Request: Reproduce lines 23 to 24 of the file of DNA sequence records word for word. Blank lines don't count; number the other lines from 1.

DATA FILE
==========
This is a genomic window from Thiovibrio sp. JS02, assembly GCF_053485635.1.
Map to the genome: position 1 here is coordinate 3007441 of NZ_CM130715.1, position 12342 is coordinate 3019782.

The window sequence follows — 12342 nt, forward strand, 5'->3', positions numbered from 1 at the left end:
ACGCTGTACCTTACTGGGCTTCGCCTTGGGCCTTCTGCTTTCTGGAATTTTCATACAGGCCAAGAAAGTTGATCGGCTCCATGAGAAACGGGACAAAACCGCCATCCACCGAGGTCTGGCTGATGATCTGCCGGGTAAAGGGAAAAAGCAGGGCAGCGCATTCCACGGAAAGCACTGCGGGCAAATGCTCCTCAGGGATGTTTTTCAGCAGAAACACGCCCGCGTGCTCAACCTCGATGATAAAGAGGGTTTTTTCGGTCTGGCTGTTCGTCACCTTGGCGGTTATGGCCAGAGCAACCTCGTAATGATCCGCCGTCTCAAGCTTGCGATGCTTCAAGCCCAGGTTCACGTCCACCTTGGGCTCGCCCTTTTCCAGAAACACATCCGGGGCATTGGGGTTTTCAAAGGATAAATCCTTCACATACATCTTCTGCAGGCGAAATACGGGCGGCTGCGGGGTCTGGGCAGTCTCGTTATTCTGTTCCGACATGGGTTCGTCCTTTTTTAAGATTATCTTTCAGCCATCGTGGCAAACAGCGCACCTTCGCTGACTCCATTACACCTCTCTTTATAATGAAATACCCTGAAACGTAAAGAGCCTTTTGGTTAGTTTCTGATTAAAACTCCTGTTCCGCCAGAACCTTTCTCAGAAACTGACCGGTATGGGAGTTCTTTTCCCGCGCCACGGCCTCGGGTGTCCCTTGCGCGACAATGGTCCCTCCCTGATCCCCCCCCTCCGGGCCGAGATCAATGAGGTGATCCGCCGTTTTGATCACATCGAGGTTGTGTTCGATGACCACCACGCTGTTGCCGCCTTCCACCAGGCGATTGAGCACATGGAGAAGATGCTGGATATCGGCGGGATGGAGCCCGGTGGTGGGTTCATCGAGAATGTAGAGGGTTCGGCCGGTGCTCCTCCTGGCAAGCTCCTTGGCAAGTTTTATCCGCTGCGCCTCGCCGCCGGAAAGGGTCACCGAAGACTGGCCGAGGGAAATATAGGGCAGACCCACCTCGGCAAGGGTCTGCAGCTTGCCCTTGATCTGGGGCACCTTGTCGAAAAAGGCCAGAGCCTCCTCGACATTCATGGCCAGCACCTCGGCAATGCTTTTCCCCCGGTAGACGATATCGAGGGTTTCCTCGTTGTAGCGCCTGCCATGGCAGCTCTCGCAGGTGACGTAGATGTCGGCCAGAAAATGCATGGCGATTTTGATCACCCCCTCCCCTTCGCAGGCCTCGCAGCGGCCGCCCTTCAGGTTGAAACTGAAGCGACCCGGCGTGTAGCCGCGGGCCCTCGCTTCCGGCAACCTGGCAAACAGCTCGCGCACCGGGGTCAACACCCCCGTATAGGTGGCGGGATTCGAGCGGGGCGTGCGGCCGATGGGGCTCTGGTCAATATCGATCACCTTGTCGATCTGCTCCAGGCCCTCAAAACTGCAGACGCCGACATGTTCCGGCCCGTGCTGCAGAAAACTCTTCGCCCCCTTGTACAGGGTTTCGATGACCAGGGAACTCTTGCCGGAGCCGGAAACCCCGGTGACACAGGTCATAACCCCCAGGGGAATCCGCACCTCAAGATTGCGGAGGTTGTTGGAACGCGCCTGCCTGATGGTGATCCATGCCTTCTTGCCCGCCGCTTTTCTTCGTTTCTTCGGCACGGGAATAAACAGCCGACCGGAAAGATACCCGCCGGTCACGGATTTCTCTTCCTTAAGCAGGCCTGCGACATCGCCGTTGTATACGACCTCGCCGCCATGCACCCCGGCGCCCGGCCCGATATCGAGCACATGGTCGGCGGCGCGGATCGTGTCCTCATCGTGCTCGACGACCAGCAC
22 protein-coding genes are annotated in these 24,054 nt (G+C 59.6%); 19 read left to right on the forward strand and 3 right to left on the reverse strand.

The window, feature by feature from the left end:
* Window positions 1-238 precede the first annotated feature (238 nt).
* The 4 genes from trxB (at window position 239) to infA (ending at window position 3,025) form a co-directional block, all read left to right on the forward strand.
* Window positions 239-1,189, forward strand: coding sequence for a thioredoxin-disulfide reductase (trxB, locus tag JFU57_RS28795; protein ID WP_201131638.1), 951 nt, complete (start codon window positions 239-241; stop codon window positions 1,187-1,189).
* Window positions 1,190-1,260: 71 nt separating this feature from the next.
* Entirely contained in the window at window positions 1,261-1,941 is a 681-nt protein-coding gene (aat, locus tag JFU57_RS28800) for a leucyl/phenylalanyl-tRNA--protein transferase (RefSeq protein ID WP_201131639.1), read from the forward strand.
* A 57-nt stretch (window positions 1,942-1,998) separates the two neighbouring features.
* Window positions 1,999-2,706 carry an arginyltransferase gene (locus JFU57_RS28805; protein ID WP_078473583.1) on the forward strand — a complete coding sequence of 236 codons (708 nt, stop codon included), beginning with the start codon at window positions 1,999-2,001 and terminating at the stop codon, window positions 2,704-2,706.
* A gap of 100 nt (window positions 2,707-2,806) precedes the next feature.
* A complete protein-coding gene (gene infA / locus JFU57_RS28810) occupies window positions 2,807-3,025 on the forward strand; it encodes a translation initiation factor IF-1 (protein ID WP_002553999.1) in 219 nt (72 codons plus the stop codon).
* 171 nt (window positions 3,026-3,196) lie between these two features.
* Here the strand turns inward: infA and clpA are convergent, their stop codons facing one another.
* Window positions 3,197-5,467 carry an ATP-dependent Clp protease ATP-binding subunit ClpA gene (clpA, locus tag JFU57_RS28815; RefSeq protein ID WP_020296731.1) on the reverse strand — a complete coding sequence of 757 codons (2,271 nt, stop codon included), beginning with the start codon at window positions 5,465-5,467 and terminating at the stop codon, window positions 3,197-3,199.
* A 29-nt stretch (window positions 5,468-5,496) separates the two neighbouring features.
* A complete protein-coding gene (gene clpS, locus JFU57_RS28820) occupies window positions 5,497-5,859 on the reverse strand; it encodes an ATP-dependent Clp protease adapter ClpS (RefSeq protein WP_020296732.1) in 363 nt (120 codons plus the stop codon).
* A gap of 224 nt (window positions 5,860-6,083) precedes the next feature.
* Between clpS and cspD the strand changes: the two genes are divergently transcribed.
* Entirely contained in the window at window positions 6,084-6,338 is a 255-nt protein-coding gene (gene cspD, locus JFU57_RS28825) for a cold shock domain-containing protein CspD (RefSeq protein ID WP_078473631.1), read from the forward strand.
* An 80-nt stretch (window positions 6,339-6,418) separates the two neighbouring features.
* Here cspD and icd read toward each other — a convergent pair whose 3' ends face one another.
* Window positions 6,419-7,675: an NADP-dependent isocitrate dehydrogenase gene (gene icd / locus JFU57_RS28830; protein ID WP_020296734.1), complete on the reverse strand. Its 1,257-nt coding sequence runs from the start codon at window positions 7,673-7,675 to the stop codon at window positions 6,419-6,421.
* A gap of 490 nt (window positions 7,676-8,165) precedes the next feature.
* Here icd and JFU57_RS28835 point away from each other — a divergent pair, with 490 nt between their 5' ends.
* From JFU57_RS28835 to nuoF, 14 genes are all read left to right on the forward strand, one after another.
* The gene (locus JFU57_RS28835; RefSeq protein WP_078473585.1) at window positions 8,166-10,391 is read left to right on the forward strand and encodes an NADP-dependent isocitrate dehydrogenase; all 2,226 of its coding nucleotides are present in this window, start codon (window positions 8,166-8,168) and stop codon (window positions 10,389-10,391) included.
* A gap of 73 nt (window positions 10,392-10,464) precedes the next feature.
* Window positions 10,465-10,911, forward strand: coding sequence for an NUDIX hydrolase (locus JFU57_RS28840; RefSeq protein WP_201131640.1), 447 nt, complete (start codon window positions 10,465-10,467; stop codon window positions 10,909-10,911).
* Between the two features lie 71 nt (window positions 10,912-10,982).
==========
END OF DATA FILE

* Entirely contained in the window at window positions 6,084-6,338 is a 255-nt protein-coding gene (gene cspD, locus JFU57_RS28825) for a cold shock domain-containing protein CspD (RefSeq protein ID WP_078473631.1), read from the forward strand.
* An 80-nt stretch (window positions 6,339-6,418) separates the two neighbouring features.